Ted Grimsrud—Sermon at Shalom Mennonite Congregation—June 26, 2016
I’d like to start with a bad analogy; it links having a strained back with having grandchildren. This is how it goes. About 25 years ago, for the first time I got laid up with a bad back. My distress was triggered when I played in an alumni basketball tournament at my old high school. Before that I had never had back trouble and was not very aware of anyone else having a bad back—I would have thought it was quite rare. But then, as I was gradually recovering, people I knew who had bad backs seemed to come out of the woodwork. Many people kindly commiserated with me, sharing my pain.
Then, almost exactly ten years ago I became a grandparent. Before that I thought very little about people I knew being grandparents. Certainly, I knew that other people were grandparents. But I hadn’t felt it. Then, boom, I had this big thing in common with other people—kind of like having a fragile back….
What does it even mean?
So, the punch line to my sermon this morning ultimately will be about grandchildren—keep that in mind. In a sense, any talk about hope comes down to our grandchildren (real or potential, literal or metaphorical). But for now, I want to mention something else about my grandchildren; that is, grandchild #2, Marja.
Last summer when we were hanging around with 5-year-old Marja, we drove by a bright orange “detour” sign and orange road barriers. “What’s that?” she asked. “A detour sign.” “Detour; what does that even mean?” We chuckled and noticed that she was using that phrase a lot, “what does X even mean?” We later realized that her mother uses that phrase a lot, too—so it’s kind of hipster idiom, I guess. As in, “what does it even mean” when a certain presidential candidate says let’s “make America great again”?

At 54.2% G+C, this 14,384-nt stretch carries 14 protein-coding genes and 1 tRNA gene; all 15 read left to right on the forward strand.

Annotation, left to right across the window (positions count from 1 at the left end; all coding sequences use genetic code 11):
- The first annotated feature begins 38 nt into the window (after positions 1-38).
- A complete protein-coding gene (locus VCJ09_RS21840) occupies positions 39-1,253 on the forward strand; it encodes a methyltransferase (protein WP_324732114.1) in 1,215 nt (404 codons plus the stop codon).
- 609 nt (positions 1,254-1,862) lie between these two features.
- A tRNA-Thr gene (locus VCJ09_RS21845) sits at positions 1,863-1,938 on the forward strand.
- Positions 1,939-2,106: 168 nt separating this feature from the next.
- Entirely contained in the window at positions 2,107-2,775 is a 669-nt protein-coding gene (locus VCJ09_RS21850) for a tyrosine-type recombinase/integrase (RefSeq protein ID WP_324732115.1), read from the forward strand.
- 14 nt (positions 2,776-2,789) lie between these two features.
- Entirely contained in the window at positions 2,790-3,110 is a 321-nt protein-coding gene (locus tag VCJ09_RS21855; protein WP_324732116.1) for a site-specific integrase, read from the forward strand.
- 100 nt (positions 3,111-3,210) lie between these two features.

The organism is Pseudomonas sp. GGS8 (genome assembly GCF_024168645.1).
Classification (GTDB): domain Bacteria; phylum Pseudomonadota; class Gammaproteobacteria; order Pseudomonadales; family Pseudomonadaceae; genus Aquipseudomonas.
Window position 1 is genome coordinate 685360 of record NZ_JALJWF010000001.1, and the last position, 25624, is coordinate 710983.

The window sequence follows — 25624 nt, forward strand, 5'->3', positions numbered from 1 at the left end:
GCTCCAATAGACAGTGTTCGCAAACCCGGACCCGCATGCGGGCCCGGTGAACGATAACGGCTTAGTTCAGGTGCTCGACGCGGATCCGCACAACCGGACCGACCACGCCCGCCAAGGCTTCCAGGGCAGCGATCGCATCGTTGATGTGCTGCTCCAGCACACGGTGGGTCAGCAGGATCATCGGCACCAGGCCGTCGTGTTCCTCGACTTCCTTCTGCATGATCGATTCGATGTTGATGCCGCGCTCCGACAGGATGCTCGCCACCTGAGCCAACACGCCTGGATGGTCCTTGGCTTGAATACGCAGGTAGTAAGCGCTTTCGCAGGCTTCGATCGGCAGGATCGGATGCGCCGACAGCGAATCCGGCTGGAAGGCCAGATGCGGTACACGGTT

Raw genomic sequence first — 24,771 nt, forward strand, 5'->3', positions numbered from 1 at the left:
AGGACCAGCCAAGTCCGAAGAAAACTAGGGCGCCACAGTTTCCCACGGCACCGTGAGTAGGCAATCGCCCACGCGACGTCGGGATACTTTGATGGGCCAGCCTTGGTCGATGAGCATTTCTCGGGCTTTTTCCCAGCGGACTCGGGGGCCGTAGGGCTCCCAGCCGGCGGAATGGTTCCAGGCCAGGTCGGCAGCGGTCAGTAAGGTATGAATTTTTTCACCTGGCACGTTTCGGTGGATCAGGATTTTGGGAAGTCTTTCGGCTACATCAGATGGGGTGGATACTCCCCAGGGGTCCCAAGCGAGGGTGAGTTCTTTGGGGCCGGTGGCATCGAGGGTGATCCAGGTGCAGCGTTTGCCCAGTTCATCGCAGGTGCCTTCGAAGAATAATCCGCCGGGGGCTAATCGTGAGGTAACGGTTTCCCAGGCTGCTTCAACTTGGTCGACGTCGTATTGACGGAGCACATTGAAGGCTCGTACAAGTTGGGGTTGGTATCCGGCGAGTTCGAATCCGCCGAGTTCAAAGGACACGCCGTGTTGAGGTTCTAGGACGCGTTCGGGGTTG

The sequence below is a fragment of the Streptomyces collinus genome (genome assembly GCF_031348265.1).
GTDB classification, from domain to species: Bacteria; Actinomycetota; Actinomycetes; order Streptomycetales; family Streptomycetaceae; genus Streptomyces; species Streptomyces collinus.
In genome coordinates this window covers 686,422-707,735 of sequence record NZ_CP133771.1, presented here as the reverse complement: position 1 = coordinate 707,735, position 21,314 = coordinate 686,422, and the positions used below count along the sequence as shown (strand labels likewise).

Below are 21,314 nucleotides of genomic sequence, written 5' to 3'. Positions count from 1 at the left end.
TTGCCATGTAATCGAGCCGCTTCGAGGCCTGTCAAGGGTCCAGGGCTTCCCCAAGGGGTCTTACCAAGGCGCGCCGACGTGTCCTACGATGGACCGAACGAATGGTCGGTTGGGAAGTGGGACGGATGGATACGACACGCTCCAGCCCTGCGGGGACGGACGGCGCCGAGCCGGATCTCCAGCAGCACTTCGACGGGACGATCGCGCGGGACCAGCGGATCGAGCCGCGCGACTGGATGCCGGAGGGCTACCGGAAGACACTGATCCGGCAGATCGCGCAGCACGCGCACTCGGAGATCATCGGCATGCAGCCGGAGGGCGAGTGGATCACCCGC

Brian asked me to share this morning about the major transition that’s happening in my life. I wasn’t sure how to do that. I decided that to reflect on how, in my first month of retirement, I suffered from major sciatica pain wasn’t exactly sermon material—nor, even, the joys of greatly reduced sciatica pain. So, instead I want to talk about one of the main ideas I’ve been thinking about. This is a kind of guiding focus for these coming years of theological work in my post-teaching career—the notion of hope.
One of the great things about retiring from the Bible and Religion faculty at EMU is that I no longer have to act like I have answers. Now it’s okay to say that a lot of the answers I once thought I had have lost their pull. What’s left mainly are questions. This actually is exciting, not because now I finally have time to find the answers but because I am more free to give myself to the pleasure of the quest.
However, big questions about life can be of two sorts. There are questions asked actually as statements of despair or fatalism—where is God? Meaning: Dammit, God is not here; a statement of finality in the form of a question. These can be “questions” that close doors. And there are questions that open up, that lead to learning and growing, if not solid and absolute answers; questions that begin a process of thinking.
A key for these second kinds of questions, it seems, is hope. We actually do think we can learn and grow, that there is meaning, that better understanding is possible.
So, to today’s question: What does hope even mean?
Let me read three short texts from Paul’s writings. As I read, think about hope. I will ask you to share a word or two of what the term “hope” evokes for you.
It is through Jesus that we have gained access to God’s mercy in which we stand; and we boast in our hope of sharing the glory of God. We also boast in our sufferings, knowing that suffering produces endurance, and endurance produces character, and character produces hope. Hope does not disappoint us, because God’s love has been poured into our hearts through the Holy Spirit that has been given to us. (Rom. 5:2-5)
It is in hope that we were saved. Now hope that is seen is not hope. For who hopes for what is seen? But if we hope for what we do not see, we wait for it with patience. (Rom. 8:24-25)
For now we see in a mirror, dimly, but then we will see face to face. Now, I know only in part; then I will know fully, even as I have been fully known. And now, faith, hope, and love abide, these three; and the greatest of these is love. (1 Corinthians 13:12-13)
So, when you hear “hope” what do you think?
The Bible and “happy endings”